Thursday, April 08, 2004

Comedy Isn't Pretty: Steve Martin's Fall From Funny

The DVD release of CHEAPER BY THE DOZEN this week has been a huge seller. My guess is that it was an impulse buy Dad bought for the kids while picking up MATRIX REVOLUTIONS. Whatever the case, CHEAPER is a horribly unfunny family film that will surely soon collect dust as its target audience moves quickly on.

Kind of like Martin's last film, BRINGING DOWN THE HOUSE, which was an exercise in commercial blandness despite some funny moments courtesy of Eugene Levy, CHEAPER is throwaway family fluff that further removes Martin from his former famous funniness.

There is possible redemption ahead with the prospect of Martin's excellent book Shopgirl's film adaptation but unfortunately that's overshadowed by the news that he is set to start filming a new PINK PANTHER movie next month. That news is met with much concern and doubt from me.

Very few, myself included think it is a good idea to try to revive a series that is over 20 years dead with 3 failed awful attempts to revive it since long buried. Maybe Martin can pull off playing the famous part of Inspector Clouseau defined by the late great Peter Sellers (which was #67 on Premiere's Greatest Movie Characters list in their latest issue, Martin's Navin Johnson, a.k.a. THE JERK is #66 interestingly) but judging by his strained slapstick work and the forced physical comedy that dominates CHEAPER I wouldn't put money on it.

In my estimation the last truly good Steve Martin comedy was BOWFINGER. It had a good premise: aspiring filmmaker scams a cheapie sc-fi movie out of a actor (Eddie Murphy) who doesn't know he's being filmed. It had a funny screenplay with moments like when starlet Heather Graham flirtaciously offers - "I love Smashing Pumpkins" and Martin's Bowfinger excitedly responds - "I love to do that!" And it has a good nature to it even with the bit about the self-promoting lesbian that Graham's character becomes which made everyone think Martin was taking a swipe at former lover Anne Heche.

But to get to that comic gem though we had to suffer through SGT.BILKO, THE OUT OF TOWNERS, and MIXED NUTS. Hiding behind those flops was a little seen David Mamet movie THE SPANISH PRISONER which featured a rare mannered dramatic performance by Martin.

Another failed foray into this direction was the thriller NOVOCAINE which was silly, but I have to admit I enjoyed.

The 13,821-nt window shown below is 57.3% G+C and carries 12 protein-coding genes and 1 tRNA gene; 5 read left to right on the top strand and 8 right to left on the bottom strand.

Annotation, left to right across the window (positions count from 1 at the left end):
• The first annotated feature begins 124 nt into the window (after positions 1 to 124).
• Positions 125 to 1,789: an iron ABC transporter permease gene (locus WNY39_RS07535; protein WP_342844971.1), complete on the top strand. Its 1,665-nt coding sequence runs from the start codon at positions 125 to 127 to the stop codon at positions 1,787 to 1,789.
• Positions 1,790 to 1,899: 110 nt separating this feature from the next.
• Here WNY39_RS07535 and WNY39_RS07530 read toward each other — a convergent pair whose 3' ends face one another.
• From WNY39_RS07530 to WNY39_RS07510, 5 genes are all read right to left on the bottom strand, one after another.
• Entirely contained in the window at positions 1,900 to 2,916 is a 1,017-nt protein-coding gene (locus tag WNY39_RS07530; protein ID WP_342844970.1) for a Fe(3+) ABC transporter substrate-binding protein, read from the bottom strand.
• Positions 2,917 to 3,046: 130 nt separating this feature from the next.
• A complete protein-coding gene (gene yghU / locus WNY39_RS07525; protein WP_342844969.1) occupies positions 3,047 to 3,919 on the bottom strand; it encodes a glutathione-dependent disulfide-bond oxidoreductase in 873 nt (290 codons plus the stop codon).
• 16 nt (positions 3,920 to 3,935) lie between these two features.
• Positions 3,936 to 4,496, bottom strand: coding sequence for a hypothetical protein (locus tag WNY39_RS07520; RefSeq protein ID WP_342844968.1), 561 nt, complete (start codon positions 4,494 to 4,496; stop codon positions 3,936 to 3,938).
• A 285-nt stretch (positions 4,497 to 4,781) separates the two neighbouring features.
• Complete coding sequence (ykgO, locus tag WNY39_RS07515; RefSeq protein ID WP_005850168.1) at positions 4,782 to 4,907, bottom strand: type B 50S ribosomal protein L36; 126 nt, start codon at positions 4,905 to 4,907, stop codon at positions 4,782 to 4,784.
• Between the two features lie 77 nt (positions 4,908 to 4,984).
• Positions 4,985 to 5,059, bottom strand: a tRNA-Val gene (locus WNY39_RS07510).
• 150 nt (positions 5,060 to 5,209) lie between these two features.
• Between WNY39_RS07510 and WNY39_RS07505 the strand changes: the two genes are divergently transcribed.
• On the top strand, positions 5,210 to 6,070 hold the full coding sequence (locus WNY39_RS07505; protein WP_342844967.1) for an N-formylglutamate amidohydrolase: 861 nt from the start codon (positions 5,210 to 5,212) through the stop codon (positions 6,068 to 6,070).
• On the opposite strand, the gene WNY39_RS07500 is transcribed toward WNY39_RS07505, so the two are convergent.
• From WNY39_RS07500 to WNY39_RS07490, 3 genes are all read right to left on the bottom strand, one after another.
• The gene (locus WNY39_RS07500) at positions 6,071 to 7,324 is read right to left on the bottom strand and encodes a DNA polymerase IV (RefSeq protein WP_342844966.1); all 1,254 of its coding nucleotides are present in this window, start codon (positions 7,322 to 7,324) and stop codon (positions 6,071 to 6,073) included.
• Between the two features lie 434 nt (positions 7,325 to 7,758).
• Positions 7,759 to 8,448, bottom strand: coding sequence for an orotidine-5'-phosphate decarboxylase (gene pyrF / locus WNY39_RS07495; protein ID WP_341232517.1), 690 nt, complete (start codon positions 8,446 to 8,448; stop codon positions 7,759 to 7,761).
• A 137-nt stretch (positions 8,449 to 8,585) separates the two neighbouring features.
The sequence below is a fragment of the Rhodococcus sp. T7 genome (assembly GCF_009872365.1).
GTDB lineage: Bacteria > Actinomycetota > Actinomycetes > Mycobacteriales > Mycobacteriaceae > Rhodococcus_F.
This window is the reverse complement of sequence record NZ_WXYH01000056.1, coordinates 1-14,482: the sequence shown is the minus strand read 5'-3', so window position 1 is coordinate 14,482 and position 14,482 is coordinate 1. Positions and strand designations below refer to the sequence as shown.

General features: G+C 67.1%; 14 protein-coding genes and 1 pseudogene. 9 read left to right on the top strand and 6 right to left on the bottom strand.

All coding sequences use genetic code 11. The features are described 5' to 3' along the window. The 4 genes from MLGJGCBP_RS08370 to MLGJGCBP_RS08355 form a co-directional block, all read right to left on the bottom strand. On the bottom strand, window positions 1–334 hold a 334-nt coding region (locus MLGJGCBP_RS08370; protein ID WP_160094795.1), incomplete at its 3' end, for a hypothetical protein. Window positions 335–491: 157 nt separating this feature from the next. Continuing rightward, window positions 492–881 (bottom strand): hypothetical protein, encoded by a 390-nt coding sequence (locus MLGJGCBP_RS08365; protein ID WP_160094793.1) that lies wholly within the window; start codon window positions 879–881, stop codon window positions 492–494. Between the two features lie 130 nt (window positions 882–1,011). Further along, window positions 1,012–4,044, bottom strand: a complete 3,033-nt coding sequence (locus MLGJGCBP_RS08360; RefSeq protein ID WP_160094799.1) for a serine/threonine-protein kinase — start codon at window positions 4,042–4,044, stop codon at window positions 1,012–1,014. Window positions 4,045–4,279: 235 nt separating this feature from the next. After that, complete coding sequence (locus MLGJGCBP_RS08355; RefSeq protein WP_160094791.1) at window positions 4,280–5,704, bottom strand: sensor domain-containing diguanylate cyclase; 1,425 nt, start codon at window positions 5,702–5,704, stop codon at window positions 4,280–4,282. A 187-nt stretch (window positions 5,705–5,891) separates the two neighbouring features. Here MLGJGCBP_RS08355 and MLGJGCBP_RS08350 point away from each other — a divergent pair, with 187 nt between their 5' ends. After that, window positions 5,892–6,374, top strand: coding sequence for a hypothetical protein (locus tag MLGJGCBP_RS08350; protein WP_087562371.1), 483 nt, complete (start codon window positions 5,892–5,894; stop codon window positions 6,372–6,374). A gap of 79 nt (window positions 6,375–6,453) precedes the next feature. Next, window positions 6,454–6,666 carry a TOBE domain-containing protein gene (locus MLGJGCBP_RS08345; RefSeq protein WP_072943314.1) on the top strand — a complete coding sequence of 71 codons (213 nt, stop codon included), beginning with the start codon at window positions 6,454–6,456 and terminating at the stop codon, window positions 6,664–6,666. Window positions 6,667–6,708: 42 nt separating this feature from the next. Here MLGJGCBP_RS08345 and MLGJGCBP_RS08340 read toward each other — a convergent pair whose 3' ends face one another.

For the record, here's Film Babble Blog's pick for the best Steve Martin comedies. It's an unsurprising but essential list : 


  1. THE JERK (Dir. Carl Reiner, 1979)

  2. THE MAN WITH TWO BRAINS (Dir. Carl Reiner, 1983)

  3. ALL OF ME (Dir. Carl Reiner, 1984) 

  4. DEAD MEN DON'T WEAR PLAID (Dir. Carl Reiner, 1982)

  5. ROXANNE (Dir. Fred Schepisi, 1987)

  6. PLANES, TRAINS, & AUTOMOBILES (Dir. John Hughes,    1987)

  7. L.A. STORY (Dir. Mick Jackson, 1990)

  8. BOWFINGER (Dir. Frank Oz, 1999)

  9. PARENTHOOD (Dir. Ron Howard, 1989)

10. LITTLE SHOP OF HORRORS (Dir. Frank Oz, 1986): Just a cameo, but his song "Dentist" steals the whole show.


11. ¡THREE AMIGOS! (Dir. John Landis, 1986)

12. THE LONELY GUY (Dir. Arthur Hiller, 1984)

13. MY BLUE HEAVEN (Dir. Herbert Ross, 1990) 

14. LEAP OF FAITH (Dir. Richard Pearce 1992)

15. DIRTY ROTTEN SCOUNDRELS (Dir. Frank Oz, 1988)


 1. MIXED NUTS (Dir. Nora Ephron, 1994)

 2. SGT. BILKO (Dir. Jonathan Lynn,1996)

 3. THE OUT-OF-TOWNERS (Dir. Sam Weisman, 1999)

 4. LOONEY TUNES - BACK IN ACTION (Dir. Joe Dante, 2003) 

 5. SGT. PEPPER'S LONELY HEARTS CLUB BAND (Dir. Michael Schultz, 1978): Just a cameo but still!


 1. PENNIES FROM HEAVEN (Dir. Herbert Ross, 1981)

 2. THE SPANISH PRISONER (Dir. David Mamet, 1997)

 3. NOVOCAINE (Dir. David Atkins, 2001)

 4. GRAND CANYON (Dir. Lawrence Kasdan, 1991)

 5. AND THE BAND PLAYED ON (Dir. Roger Spottiswood, 1993) (HBO telefilm)

We haven't given up on you Steve - we're all hoping you can do some good with SHOPGIRL (now in post production) and that you will prove us wrong on the PINK PANTHER deal.

We all loved when in your only bearded role as a schlock movie producer in Lawrence Kasdan's GRAND CANYON you said to Kevin Kline: "That's part of your problem: you haven't seen enough movies. All of life's riddles are answered in the movies." 

And if you don't agree with that or any of this, well EXCUSE ME!!!!

More later...

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